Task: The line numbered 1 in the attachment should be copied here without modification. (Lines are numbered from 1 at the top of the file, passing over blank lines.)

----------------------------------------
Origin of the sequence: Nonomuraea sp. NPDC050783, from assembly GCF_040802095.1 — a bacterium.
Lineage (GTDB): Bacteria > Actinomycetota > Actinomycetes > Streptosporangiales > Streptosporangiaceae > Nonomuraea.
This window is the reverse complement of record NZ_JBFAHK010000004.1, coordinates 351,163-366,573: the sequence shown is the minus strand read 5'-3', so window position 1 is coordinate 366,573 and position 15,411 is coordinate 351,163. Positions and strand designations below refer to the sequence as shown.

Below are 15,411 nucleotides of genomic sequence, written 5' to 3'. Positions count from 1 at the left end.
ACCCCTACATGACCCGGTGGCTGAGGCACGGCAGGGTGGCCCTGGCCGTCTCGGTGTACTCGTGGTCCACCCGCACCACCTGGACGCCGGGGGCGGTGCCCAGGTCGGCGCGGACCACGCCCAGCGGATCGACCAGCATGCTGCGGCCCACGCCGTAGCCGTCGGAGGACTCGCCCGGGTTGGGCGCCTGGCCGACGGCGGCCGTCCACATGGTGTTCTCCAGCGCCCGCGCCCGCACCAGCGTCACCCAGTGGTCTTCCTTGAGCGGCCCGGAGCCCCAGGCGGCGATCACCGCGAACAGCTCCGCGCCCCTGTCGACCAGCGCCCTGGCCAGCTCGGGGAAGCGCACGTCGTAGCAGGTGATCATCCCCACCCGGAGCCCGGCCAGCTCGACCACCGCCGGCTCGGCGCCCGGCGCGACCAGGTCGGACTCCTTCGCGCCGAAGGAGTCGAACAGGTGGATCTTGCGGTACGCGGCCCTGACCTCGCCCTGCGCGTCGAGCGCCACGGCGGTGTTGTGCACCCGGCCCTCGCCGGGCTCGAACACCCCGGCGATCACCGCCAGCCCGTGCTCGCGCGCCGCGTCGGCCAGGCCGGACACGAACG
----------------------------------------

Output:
Origin of the sequence: Nonomuraea sp. NPDC050783, from assembly GCF_040802095.1 — a bacterium.